Living Autism Day By Day

Living Autism Day By Day

I finally finished “Living Autism Day By Day”, written by Pamela Bryson-Weaver.  This isn’t a typical autism book.  It’s not written as a story.  Instead, it’s written as a day-by-day inspiration.  Pamela isn’t trying to tell you how you should raise your autistic child.  She isn’t hitting you over the head with what you should do to “cure” your child.  Her book is a diary of inspiration.  A way to give other parents hope and help to get through the day-to day life of being a parent to an autistic child.

I sat down and tried to pick out my favorite quote from the book.  This was very difficult, because there are a lot of really great ideas shared by Pamela.  One really hit home for me, and I thought it would be a great one to share.  Pamela starts each day in the “diary” with a quote, and finishes it with a “Just for Today” action.  She also provides a section for notes on each page.

October 5

Notice that the stiffest tree is most easily cracked, while the bamboo or willow survives by bending with the wind  -  Bruce Lee

Did you know that it takes five years for the seed of a bamboo tree to emerge?  Then the sprout grows an incredible 90 feet tall in just six weeks!  During it’s five dormant years, the bamboo seed lays down a remarkable root system.  It is this root system that empowers the bamboo plant to grow so fast in such a short time.  The bamboo farmer’s patience invites us to ask:  how patient are we when we don’t see immediate results from the efforts of therapy and the cultivated roots of love for our autistic child?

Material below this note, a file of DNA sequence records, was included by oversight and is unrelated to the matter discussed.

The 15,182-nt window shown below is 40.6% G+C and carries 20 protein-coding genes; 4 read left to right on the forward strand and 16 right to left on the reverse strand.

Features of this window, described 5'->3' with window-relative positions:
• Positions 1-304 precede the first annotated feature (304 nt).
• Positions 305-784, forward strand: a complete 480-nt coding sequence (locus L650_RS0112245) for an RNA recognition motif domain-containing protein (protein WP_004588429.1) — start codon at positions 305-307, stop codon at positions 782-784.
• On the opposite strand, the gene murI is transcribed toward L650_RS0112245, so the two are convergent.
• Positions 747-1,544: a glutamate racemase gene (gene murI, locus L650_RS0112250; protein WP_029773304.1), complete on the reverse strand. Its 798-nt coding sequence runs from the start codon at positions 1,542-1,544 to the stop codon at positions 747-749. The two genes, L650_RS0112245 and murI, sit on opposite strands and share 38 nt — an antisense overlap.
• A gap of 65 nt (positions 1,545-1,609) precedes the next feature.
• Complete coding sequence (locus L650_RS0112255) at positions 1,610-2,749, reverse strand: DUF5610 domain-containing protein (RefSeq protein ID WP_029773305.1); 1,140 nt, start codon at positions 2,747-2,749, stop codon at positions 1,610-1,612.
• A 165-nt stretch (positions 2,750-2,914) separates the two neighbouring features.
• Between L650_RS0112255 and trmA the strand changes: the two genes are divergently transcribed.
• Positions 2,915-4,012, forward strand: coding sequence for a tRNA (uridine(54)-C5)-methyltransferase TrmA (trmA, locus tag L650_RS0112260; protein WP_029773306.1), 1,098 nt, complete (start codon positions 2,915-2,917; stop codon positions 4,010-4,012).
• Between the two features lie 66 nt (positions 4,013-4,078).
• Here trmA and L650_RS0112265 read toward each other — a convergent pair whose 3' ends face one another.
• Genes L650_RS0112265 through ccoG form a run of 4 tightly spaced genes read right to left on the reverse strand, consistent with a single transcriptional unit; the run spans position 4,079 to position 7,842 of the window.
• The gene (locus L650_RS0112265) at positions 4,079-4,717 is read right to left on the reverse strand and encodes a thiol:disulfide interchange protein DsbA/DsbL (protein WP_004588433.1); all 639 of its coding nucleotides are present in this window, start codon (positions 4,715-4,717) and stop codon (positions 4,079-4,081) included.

- Just for Today-

I patiently keep my hopes high as I work to see the results of my efforts.

Patience can be difficult for anyone to manage.  How many times a day does a parent ask God for patience when dealing with an NT child?  Take that and multiply it by a lot, and you have a day in the life of an autistic parent.  I love my son.  He’s so sweet.  He’s also very stubborn.  Very, very stubborn.  He’s now 16 years old, and very strong.  I can’t easily maneuver him physically to do or not do something.  I have to be patient, and try to encourage him with words, (and sometimes bribery).  On a really bad day, when patience is wearing really thin, I’ll give in and let him have his way.  Yep, I have my days when I feel like I’m the worse mom in the world because I was completely manipulated by my child.

Reading the quote above reminds me that I’m not a person without patience.  I’ve had my bad days, but I’ve also had some really good ones.  I remember back to the days when I used to homeschool my son.  Talk about an exercise in patience.  I’d go weeks teaching him the same thing, calmly and patiently.  Just when I think he will never grasp what I am teaching him, something clicks.  And he gets it.  Those, and other moments like that, are what make each day worth while.

Sometimes we just need a reminder of what is amazing about our child.  Or about us.  ”Living Autism Day By Day” is full of hope and advice on how to get through the days.  It’s also a reminder of what makes our children so special.  Raising an autistic child isn’t all the horrendous things that others may say it is.  Our children can bring so much joy to our lives.  Once you accept your child for who he or she is, and concentrate on helping your child live a life full of love and happiness, you will be amazed at the joy you will find in your life.  If you are having a bad day, pick up Pamela’s book and find a quote in it that helps you get through it.

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